Is Zuttah part of a larger plan for Bucs?

For now, the Tampa Bay Buccaneers consider Rutgers T Jeremy Zuttah valuable depth. But could he be more down the road? A comment from Jon Gruden on Sunday sent the wheels turning at about the situation at left tackle. Do the Bucs already have their future left tackle? Consider that in this analysis.

One little comment can speak volumes in some cases, and they did so on Sunday when Tampa Bay Buccaneers head coach Jon Gruden was asked about the thought of moving Jeremy Trueblood to left tackle.

"There's been some thought of that," Gruden said.

The selection of Rutgers T Jeremy Zuttah in the third round prompted the question. Zuttah is a natural right tackle. At 6-foot-4, some believe he lacks the elite height to play left tackle. Trueblood, at 6-foot-8, has height in abundance.

Left tackle was considered a position that the Bucs could address over the weekend and here's why. Veteran Luke Petitgout should be healthy by training camp, if not earlier. But he's missed significant portions of the past two seasons with injuries and has just two years left on his current contract. His backup, Donald Penn, is considered a serviceable player and acquitted himself nicely when he played for Petitgout last season.

But is Penn, himself 6-foot-5, 305 pounds, the right guy at left tackle?

One thing is certain. The Bucs will have to address that position by the end of the 2009 season.

Maybe selecting Zuttah was a nod to that predicament.

The rest of the Bucs' offensive line appears set. The Bucs paid Jeff Faine big money to be their starting center for the next six years. Left guard Arron Sears has four more years left on a contract and is coming off an above-average rookie campaign. Right guard Davin Joseph has at least three more years on his deal and is coming into his own.

Then there's Trueblood. The former second-round pick has at least two years left on his contract, but he may be progressing faster than anyone expected.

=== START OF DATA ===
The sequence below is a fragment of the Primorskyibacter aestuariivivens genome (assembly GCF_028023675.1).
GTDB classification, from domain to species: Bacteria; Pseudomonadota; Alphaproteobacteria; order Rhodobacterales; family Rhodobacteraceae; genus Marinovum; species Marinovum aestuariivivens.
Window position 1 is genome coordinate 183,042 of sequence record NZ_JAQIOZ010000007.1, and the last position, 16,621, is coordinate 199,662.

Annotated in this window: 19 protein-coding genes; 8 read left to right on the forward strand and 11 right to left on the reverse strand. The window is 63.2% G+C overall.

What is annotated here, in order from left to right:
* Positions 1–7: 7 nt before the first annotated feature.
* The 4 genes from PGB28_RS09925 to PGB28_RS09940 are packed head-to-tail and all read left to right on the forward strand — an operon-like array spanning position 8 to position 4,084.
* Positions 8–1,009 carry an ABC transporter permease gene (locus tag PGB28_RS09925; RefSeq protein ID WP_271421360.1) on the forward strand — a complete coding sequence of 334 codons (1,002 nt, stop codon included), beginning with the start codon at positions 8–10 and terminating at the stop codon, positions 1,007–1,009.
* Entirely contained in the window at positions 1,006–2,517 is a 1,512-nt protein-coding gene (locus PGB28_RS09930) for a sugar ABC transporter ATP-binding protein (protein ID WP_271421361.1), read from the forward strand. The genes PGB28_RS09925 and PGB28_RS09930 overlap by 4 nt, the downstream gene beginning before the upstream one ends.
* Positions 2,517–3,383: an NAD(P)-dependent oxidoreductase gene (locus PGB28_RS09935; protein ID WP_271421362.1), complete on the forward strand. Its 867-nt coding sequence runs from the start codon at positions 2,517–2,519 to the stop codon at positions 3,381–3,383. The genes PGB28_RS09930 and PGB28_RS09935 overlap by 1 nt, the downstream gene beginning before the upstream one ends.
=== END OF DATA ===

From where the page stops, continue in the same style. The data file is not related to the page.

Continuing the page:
Despite playing left tackle at Boston College, many didn't consider Trueblood a left tackle candidate in the pros. Scouts loved his height and wingspan, but questioned his footwork and his ability to take on edge rushers, a key part of being a left tackle. The Bucs thought enough of him to take him in the second round and to insert him into the starting lineup early in 2006 when Kenyatta Walker was hurt.

As a sophomore last year some believed he would still struggle against quicker ends. But he obviously made some improvement. Trueblood received a surprise vote for the All-Pro Team, the most exclusive postseason team in the NFL.

Trueblood appears to be tracking into an above-average right tackle. But could that translate into a job on the left side? And is that what the Bucs are thinking?

Consider that if the Bucs stick with their 2007 opening day lineup — plus Faine and minus John Wade — Zuttah will be nothing more than a backup. That's the plan, anyway. The Bucs see him as a player that can backup tackle, guard and center. Zuttah played both tackle positions and a guard position during his college career, and since the Bucs dress no more than eight linemen per game, it's clear Zuttah will have to learn more than just the tackle position.

"He had great test score, great football demeanor, football IQ, tough as heck, and we think he can play tackle, guard or center," Gruden said. "That is why we were very ecstatic to see him there towards the end of the third round."

Say Zuttah can quickly develop into that sort of player. He might be worth his draft pick. But look a year or two down the road.

Petitgout reaches the end of his deal and the Bucs choose to let him go. Penn doesn't develop the way the Bucs hope and they let him go too. What would the Bucs do then?

Well, with the cap space, they could logically go after a left tackle in free agency. But it's just as likely that the Bucs could move Trueblood to left tackle and slide Zuttah, then a two-year veteran, into right tackle.

The Bucs might have addressed the left tackle position had the draft fallen differently. They had interest in Vanderbilt's Chris Williams. Had he slipped to No. 20, the Bucs might have pulled the trigger. They considered tackle a deep position in the draft.

But Zuttah became their pick, and at the least the new tackle gives the Bucs some options — this season and down the road.

But don't expect anything radical this year.

"The plan right now is to leave Jeremy at right tackle," Gruden said.

But expect plenty of speculation down the road.

Matthew Postins covers the Buccaneers for and the Charlotte Sun-Herald in Port Charlotte, Fla. An award-winning member of the Pro Football Writers Association, he appears frequently on Scot Brantley Show from 3-6 p.m. weekdays on WHBO 1470-AM in Tampa-Clearwater.

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